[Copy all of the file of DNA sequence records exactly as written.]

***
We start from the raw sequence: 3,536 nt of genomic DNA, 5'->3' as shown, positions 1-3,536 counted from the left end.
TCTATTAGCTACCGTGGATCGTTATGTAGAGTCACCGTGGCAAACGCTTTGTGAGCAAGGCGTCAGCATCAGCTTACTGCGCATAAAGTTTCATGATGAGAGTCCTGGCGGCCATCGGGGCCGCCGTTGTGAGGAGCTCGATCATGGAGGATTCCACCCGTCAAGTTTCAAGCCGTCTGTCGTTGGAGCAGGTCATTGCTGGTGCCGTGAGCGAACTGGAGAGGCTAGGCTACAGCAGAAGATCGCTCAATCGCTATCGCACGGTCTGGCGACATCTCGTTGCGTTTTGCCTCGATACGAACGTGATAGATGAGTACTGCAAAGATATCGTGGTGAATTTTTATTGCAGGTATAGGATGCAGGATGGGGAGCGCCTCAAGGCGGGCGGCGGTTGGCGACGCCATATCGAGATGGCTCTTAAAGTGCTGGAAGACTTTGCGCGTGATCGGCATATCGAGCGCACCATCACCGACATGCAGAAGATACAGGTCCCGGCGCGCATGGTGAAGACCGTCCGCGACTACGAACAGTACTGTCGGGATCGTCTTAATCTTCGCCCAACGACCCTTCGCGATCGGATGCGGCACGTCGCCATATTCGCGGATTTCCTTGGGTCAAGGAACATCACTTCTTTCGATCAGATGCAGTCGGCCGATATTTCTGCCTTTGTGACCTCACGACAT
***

We start from the raw sequence: 3,536 nt of genomic DNA, 5'->3' as shown, positions 1-3,536 counted from the left end.
TCTATTAGCTACCGTGGATCGTTATGTAGAGTCACCGTGGCAAACGCTTTGTGAGCAAGGCGTCAGCATCAGCTTACTGCGCATAAAGTTTCATGATGAGAGTCCTGGCGGCCATCGGGGCCGCCGTTGTGAGGAGCTCGATCATGGAGGATTCCACCCGTCAAGTTTCAAGCCGTCTGTCGTTGGAGCAGGTCATTGCTGGTGCCGTGAGCGAACTGGAGAGGCTAGGCTACAGCAGAAGATCGCTCAATCGCTATCGCACGGTCTGGCGACATCTCGTTGCGTTTTGCCTCGATACGAACGTGATAGATGAGTACTGCAAAGATATCGTGGTGAATTTTTATTGCAGGTATAGGATGCAGGATGGGGAGCGCCTCAAGGCGGGCGGCGGTTGGCGACGCCATATCGAGATGGCTCTTAAAGTGCTGGAAGACTTTGCGCGTGATCGGCATATCGAGCGCACCATCACCGACATGCAGAAGATACAGGTCCCGGCGCGCATGGTGAAGACCGTCCGCGACTACGAACAGTACTGTCGGGATCGTCTTAATCTTCGCCCAACGACCCTTCGCGATCGGATGCGGCACGTCGCCATATTCGCGGATTTCCTTGGGTCAAGGAACATCACTTCTTTCGATCAGATGCAGTCGGCCGATATTTCTGCCTTTGTGACCTCACGACAT